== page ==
more than you have there stated in relation to the reconnaissance ordered by you to be made to Pughtown by Captain Morgan, Twelfth Pennsylvania Cavalry?
Answer. I have been told that he did not go out of sight of the pickets. Lieutenant Spooner and Major Adams were two officers who told me so. I had ordered him to make a reconnaissance of the enemy on his flank. He did not start until near noon. Major Adans was with the cavalry in that direction . I have been told by others, but have forgotten who. Captain Morgan had a squadron with him.
Question. What reasons had you for expecting information of Lee's army direct from the general commanding the Army of the Potomac? Answer. General Halleck was the General-in-Chief of all the armies, and I supposed would not leave my force exposed to Lee's army without giving me information. I did not expect information from general Hooker directly, but from Generals Halleck and Schenck . I had no communication with him, excepting through Generals Halleck and Schenck. General Schenck has the original of the dispatch of the 12th of June.
Question. Did you receive any telegrams, other than those you have mentioned in your report, from General Halleck, through General Schenck.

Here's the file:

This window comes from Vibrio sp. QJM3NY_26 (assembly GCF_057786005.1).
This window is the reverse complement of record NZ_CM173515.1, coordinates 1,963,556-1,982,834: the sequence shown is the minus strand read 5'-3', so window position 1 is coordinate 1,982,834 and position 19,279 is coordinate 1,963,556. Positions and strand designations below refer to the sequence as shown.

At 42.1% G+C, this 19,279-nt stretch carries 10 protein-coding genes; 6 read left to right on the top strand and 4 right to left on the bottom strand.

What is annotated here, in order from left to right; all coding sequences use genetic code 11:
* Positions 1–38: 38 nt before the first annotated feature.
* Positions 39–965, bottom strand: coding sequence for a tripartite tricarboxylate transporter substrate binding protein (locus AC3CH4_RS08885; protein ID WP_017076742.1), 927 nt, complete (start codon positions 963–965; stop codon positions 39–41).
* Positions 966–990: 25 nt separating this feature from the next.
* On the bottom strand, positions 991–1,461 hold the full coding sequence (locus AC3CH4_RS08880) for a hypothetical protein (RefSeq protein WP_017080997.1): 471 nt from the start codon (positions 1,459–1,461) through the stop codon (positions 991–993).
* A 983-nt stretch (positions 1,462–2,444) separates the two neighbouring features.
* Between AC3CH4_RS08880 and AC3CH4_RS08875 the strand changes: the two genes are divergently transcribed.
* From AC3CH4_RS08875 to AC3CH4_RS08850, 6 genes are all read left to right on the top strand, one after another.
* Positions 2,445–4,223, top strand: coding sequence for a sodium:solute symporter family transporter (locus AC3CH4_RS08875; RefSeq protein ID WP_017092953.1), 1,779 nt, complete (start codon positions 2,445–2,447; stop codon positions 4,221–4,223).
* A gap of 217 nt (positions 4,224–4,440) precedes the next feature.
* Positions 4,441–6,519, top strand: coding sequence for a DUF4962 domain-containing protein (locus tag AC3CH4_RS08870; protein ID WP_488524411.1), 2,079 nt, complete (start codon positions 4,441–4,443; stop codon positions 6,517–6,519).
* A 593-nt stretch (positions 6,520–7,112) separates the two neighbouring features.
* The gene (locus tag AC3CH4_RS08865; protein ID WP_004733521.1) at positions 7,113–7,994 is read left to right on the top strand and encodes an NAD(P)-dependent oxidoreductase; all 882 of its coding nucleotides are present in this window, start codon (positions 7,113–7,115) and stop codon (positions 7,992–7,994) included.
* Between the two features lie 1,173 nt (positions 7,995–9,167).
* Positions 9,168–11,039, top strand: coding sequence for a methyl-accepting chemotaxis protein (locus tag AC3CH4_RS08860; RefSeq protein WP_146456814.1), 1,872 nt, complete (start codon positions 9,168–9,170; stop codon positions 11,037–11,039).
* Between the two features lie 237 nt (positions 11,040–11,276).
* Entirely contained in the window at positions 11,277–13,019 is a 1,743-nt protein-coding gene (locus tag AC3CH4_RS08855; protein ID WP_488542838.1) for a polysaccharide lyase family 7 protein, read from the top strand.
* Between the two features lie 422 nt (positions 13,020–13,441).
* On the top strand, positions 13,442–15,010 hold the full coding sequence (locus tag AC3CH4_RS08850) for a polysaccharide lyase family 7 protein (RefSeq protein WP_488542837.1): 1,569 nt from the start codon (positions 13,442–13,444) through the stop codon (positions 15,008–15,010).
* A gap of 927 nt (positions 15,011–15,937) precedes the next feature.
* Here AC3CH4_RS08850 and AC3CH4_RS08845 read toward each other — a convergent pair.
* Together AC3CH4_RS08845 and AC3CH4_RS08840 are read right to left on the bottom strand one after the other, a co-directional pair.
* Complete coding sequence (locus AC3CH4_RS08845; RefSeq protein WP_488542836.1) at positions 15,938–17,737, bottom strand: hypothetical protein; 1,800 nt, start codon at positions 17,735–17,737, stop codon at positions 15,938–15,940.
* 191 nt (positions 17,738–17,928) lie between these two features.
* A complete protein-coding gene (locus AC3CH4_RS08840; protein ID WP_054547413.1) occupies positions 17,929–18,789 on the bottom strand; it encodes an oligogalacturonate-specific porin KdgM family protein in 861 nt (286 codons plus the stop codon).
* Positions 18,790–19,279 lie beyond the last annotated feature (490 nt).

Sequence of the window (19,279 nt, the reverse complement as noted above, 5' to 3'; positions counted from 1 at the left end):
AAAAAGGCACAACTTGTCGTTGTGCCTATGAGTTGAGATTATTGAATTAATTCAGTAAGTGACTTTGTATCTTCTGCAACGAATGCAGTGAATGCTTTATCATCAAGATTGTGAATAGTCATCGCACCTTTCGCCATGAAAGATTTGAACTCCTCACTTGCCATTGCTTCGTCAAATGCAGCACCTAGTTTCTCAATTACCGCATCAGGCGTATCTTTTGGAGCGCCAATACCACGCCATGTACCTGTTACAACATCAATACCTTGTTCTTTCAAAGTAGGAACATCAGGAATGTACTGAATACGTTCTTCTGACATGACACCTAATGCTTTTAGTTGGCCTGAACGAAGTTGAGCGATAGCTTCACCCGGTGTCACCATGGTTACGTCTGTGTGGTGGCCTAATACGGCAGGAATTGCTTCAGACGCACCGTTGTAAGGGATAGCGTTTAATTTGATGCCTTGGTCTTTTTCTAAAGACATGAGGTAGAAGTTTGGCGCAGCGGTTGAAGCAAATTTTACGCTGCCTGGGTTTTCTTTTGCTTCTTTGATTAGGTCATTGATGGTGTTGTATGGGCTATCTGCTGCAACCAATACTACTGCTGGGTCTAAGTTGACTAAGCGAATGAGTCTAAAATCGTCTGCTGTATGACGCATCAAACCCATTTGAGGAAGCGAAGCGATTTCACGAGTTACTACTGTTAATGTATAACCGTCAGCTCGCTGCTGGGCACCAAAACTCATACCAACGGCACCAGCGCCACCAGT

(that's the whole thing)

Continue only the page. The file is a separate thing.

Answer. I had correspondence with general Schenck, who informed me that General Halleck did not consider Winchester and important position. He said nothing about dispatches from General Halleck, but that the General-in-Chief did not deem it of importance; indeed, that he had called it a"post in the air", a "place not to be held against a superior force. " The above evidence was read over to General Milroy, and he received permission to add the following to his evidence: I learned from the prisoners I had taken that the enemy's force that I met on my retreat from Winchester consisted of " Allegheny" Johnson's and Rode's divisions (a part of Rodes), about 12, 000 strong. I was engaged with them about an hour. They were a portion of the forces I have previously estimated at from 40, 000 to 60, 000 strong . I consider that if the enemy had known of my retreat an hour after the evacuation of Winchester, the result would have been more disastrous, as they would have overtaken and attacked us in overwhelming force. After Friday at noon I would have been able to have reached the martinsburg road, but after the same hour on Saturday, without encountering the enemy.
By the Judge-Advocate:
Question . What was the number of your missing during your retreat from Winchester?
Answer. About 2, 00.
By the court:
Question. If you brought away all the horses, why was not the harness of the artillery and baggage wagons brought off?
Answer . Because some of the teamsters took their harness off and left it. Some of the teamsters and some of the horses were captured during the confusion and scattering caused by the enemy's fire.
By the Judge-Advocate:
Question. Did your order any of the harness to be brought off . Answer. I directed the quartermaster to that effect . I think I directed him to bring away, if he could do so without making a noise or encumbering the march. The court then adjourned to meet at 11 a. m. August 18, 1863.